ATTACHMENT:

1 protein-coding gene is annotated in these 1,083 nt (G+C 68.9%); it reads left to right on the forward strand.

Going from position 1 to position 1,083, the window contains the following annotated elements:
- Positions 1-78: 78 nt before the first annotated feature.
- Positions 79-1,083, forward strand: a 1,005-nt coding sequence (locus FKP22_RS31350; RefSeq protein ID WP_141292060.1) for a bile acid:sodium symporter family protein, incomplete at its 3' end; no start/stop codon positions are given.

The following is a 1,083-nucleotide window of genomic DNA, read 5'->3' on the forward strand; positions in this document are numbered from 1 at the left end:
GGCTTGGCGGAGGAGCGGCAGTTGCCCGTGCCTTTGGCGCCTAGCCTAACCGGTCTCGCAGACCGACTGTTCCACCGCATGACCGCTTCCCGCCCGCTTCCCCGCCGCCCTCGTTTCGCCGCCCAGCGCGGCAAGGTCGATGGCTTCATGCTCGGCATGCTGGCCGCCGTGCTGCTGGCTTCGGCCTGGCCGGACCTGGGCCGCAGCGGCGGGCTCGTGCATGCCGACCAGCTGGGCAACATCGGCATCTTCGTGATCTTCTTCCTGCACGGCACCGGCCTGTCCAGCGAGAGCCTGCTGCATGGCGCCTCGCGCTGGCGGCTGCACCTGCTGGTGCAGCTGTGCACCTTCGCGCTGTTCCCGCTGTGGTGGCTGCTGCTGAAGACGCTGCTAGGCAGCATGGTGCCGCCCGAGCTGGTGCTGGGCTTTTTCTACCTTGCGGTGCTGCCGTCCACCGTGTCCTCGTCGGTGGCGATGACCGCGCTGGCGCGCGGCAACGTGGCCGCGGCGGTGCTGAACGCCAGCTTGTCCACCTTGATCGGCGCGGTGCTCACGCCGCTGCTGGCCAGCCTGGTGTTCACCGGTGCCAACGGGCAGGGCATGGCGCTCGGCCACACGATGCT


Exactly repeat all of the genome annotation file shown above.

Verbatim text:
1 protein-coding gene is annotated in these 1,083 nt (G+C 68.9%); it reads left to right on the forward strand.

Going from position 1 to position 1,083, the window contains the following annotated elements:
- Positions 1-78: 78 nt before the first annotated feature.
- Positions 79-1,083, forward strand: a 1,005-nt coding sequence (locus FKP22_RS31350; RefSeq protein ID WP_141292060.1) for a bile acid:sodium symporter family protein, incomplete at its 3' end; no start/stop codon positions are given.

The following is a 1,083-nucleotide window of genomic DNA, read 5'->3' on the forward strand; positions in this document are numbered from 1 at the left end:
GGCTTGGCGGAGGAGCGGCAGTTGCCCGTGCCTTTGGCGCCTAGCCTAACCGGTCTCGCAGACCGACTGTTCCACCGCATGACCGCTTCCCGCCCGCTTCCCCGCCGCCCTCGTTTCGCCGCCCAGCGCGGCAAGGTCGATGGCTTCATGCTCGGCATGCTGGCCGCCGTGCTGCTGGCTTCGGCCTGGCCGGACCTGGGCCGCAGCGGCGGGCTCGTGCATGCCGACCAGCTGGGCAACATCGGCATCTTCGTGATCTTCTTCCTGCACGGCACCGGCCTGTCCAGCGAGAGCCTGCTGCATGGCGCCTCGCGCTGGCGGCTGCACCTGCTGGTGCAGCTGTGCACCTTCGCGCTGTTCCCGCTGTGGTGGCTGCTGCTGAAGACGCTGCTAGGCAGCATGGTGCCGCCCGAGCTGGTGCTGGGCTTTTTCTACCTTGCGGTGCTGCCGTCCACCGTGTCCTCGTCGGTGGCGATGACCGCGCTGGCGCGCGGCAACGTGGCCGCGGCGGTGCTGAACGCCAGCTTGTCCACCTTGATCGGCGCGGTGCTCACGCCGCTGCTGGCCAGCCTGGTGTTCACCGGTGCCAACGGGCAGGGCATGGCGCTCGGCCACACGATGCT